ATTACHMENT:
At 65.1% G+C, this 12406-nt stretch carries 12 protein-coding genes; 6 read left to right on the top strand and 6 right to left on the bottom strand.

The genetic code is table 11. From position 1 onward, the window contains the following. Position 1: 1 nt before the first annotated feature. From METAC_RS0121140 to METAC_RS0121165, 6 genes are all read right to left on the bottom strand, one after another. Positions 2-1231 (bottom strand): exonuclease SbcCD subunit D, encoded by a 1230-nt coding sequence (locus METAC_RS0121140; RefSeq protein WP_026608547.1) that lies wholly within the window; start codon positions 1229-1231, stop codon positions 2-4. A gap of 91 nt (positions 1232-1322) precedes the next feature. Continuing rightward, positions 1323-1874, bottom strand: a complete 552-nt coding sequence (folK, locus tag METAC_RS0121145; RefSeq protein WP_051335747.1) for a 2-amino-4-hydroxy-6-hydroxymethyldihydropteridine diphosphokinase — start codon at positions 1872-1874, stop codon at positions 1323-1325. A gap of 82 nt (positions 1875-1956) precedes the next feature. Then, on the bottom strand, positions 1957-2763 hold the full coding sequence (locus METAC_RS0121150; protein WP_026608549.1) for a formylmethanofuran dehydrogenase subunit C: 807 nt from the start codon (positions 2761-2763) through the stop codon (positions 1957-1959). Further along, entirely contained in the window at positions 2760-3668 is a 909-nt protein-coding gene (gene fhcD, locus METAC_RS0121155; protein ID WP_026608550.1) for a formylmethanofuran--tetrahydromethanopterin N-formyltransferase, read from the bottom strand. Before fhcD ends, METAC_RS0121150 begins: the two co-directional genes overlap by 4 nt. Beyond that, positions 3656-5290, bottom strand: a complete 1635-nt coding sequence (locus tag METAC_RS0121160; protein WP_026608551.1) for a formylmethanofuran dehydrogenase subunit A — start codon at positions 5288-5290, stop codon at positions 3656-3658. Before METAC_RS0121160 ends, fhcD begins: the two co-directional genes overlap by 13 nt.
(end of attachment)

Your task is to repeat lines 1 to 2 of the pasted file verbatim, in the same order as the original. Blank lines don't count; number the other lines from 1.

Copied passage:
At 65.1% G+C, this 12406-nt stretch carries 12 protein-coding genes; 6 read left to right on the top strand and 6 right to left on the bottom strand.

The genetic code is table 11. From position 1 onward, the window contains the following. Position 1: 1 nt before the first annotated feature. From METAC_RS0121140 to METAC_RS0121165, 6 genes are all read right to left on the bottom strand, one after another. Positions 2-1231 (bottom strand): exonuclease SbcCD subunit D, encoded by a 1230-nt coding sequence (locus METAC_RS0121140; RefSeq protein WP_026608547.1) that lies wholly within the window; start codon positions 1229-1231, stop codon positions 2-4. A gap of 91 nt (positions 1232-1322) precedes the next feature. Continuing rightward, positions 1323-1874, bottom strand: a complete 552-nt coding sequence (folK, locus tag METAC_RS0121145; RefSeq protein WP_051335747.1) for a 2-amino-4-hydroxy-6-hydroxymethyldihydropteridine diphosphokinase — start codon at positions 1872-1874, stop codon at positions 1323-1325. A gap of 82 nt (positions 1875-1956) precedes the next feature. Then, on the bottom strand, positions 1957-2763 hold the full coding sequence (locus METAC_RS0121150; protein WP_026608549.1) for a formylmethanofuran dehydrogenase subunit C: 807 nt from the start codon (positions 2761-2763) through the stop codon (positions 1957-1959). Further along, entirely contained in the window at positions 2760-3668 is a 909-nt protein-coding gene (gene fhcD, locus METAC_RS0121155; protein ID WP_026608550.1) for a formylmethanofuran--tetrahydromethanopterin N-formyltransferase, read from the bottom strand. Before fhcD ends, METAC_RS0121150 begins: the two co-directional genes overlap by 4 nt. Beyond that, positions 3656-5290, bottom strand: a complete 1635-nt coding sequence (locus tag METAC_RS0121160; protein WP_026608551.1) for a formylmethanofuran dehydrogenase subunit A — start codon at positions 5288-5290, stop codon at positions 3656-3658. Before METAC_RS0121160 ends, fhcD begins: the two co-directional genes overlap by 13 nt.